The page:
Har Us Noor
Until a few days ago I had not been any farther from the Center
than what I could run or walk in the part of an afternoon that I could sneak away from work—the top of Goat Red
, a few miles south on the river, or six kilometers east (and uphill) on the road that goes all the way to Ulaanbaator. So it was a treat for us that five of my third year students organized a trip to the nearest national park. Har Us Noor
(Black Water Lake) lies a forty minute drive east from downtown Khovd, over an unmarked dirt track. The road is paved until the pass, after which it drops off toward the lake and across land that I could be fooled into believing is Utah or Arizona—although it is higher and drier.
Although we brought money to buy post cards or maybe a book, what we found was pretty much like everything else we have come across in Mongolia—unexpected. Our first stop was an abandoned herder's house. Har Us Noor
was frozen solid and the wind was calm, so that the only sound (aside from that of impatient students as I crawled around on the ice with my recorder) was that of ice cracking. It is a large lake, and ice is a wonderful conductor of sound, so that what you hear at any point is the accumulation of cracking across the entire surface. (I also heard my first plane since arriving in Khovd.)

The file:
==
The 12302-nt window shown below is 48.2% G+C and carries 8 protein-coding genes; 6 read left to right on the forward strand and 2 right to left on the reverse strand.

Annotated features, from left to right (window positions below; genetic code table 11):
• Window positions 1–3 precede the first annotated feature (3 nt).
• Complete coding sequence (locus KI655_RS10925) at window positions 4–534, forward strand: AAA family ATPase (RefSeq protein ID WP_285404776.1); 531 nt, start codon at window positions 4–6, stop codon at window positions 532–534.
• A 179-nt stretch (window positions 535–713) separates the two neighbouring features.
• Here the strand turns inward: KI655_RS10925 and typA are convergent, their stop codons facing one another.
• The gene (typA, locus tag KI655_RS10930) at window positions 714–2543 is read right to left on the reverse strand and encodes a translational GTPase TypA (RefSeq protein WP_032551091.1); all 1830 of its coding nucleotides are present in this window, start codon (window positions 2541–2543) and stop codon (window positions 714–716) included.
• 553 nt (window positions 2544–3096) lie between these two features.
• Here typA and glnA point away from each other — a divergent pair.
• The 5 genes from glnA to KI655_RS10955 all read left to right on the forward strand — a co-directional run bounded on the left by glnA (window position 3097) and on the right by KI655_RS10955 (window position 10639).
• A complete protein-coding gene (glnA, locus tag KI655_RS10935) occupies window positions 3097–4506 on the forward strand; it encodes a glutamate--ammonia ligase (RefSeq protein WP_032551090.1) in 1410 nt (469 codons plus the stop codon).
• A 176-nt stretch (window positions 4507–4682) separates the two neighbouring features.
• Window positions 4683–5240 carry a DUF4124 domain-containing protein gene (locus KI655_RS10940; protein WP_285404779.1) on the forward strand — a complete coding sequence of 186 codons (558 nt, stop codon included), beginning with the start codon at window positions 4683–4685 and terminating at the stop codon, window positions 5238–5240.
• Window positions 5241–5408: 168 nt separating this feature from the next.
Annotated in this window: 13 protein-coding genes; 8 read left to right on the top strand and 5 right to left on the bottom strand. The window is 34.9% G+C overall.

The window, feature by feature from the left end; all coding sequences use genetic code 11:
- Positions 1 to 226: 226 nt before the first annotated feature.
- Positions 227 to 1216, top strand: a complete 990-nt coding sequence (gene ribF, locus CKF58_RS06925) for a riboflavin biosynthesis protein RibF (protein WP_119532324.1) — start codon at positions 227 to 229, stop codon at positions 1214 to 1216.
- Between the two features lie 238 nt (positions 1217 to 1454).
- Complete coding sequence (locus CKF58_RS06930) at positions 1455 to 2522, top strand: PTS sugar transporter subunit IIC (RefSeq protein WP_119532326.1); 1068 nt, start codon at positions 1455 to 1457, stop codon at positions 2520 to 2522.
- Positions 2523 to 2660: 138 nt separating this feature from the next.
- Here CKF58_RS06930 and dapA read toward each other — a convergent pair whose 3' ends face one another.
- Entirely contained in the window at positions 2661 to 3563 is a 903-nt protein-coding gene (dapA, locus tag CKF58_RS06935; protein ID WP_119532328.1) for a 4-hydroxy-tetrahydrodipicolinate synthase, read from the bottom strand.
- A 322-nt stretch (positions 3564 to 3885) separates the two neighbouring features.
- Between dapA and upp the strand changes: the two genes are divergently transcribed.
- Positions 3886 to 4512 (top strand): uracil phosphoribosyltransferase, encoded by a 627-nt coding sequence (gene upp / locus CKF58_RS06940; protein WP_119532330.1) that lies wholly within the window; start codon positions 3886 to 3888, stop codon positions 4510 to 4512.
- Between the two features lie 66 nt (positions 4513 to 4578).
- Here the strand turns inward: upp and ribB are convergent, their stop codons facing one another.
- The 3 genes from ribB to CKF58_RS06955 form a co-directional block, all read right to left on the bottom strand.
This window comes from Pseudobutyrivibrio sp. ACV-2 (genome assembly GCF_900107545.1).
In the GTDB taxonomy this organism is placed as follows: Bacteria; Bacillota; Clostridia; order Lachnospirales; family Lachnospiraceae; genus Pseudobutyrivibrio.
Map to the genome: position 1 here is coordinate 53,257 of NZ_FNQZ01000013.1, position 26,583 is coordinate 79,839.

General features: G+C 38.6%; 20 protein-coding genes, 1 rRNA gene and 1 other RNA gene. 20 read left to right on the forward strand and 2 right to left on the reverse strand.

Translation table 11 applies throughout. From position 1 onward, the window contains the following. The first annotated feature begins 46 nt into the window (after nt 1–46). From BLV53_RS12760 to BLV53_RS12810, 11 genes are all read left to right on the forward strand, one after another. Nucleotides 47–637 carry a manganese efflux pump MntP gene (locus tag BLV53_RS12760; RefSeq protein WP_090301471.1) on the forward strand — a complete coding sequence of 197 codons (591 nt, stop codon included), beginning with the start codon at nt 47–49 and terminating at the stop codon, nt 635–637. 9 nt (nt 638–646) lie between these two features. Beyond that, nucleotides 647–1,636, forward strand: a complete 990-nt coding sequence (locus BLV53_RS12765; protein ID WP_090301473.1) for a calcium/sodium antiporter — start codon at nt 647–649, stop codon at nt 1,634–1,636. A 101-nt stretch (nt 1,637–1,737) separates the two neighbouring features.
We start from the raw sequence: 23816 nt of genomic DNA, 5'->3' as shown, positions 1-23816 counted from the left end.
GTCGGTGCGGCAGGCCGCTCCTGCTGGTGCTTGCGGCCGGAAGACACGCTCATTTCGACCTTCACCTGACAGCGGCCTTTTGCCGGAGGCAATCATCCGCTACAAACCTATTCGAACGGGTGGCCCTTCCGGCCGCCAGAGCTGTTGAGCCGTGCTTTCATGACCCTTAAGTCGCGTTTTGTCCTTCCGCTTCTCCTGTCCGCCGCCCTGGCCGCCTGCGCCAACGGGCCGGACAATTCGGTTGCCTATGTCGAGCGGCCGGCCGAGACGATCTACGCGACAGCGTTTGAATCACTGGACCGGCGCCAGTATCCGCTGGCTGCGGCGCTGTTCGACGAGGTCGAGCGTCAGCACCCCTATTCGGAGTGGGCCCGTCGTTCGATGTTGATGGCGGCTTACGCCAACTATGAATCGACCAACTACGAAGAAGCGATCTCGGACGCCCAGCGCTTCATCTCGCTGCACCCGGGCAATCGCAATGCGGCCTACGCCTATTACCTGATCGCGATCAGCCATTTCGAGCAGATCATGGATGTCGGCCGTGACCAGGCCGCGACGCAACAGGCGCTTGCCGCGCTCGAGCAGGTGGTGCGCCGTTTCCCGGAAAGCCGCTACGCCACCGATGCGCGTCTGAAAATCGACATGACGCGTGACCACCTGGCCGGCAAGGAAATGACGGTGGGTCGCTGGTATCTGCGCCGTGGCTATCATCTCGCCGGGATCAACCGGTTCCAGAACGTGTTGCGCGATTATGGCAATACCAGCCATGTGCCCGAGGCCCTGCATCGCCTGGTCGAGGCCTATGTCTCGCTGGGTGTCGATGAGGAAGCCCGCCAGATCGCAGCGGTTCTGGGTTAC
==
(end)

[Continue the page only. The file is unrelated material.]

Farther down the road, my students saw a ger that looked inhabited, so our driver simply left the road and headed across snow and the sparse vegetation to give us a look at the process of herding goats and evaluating them for the market. While my students automatically pitched in to help with the herding, I photographed. And photographed. And eventually, was lead to understand that my students did not bring me here just for my pleasure, but that they wanted to talk. And through this negotiation, which started at the goat herd and found resolution as we struggled to understand each other in a van that barreled across the desert, we stopped the van and agreed to meet the driver down the road a way as we walked along the frozen lake shore. For several reasons, it was a good decision.
Along with these still images, I'm including this video
that combines three processed versions of the audio I captured by laying my recorder directly on the ice. I have more work to do on it, so for now you will do best to listen to it with headphones. The audio track is duplicated and layered twice, and filtered to enhance four separate frequencies that predominate the audible range.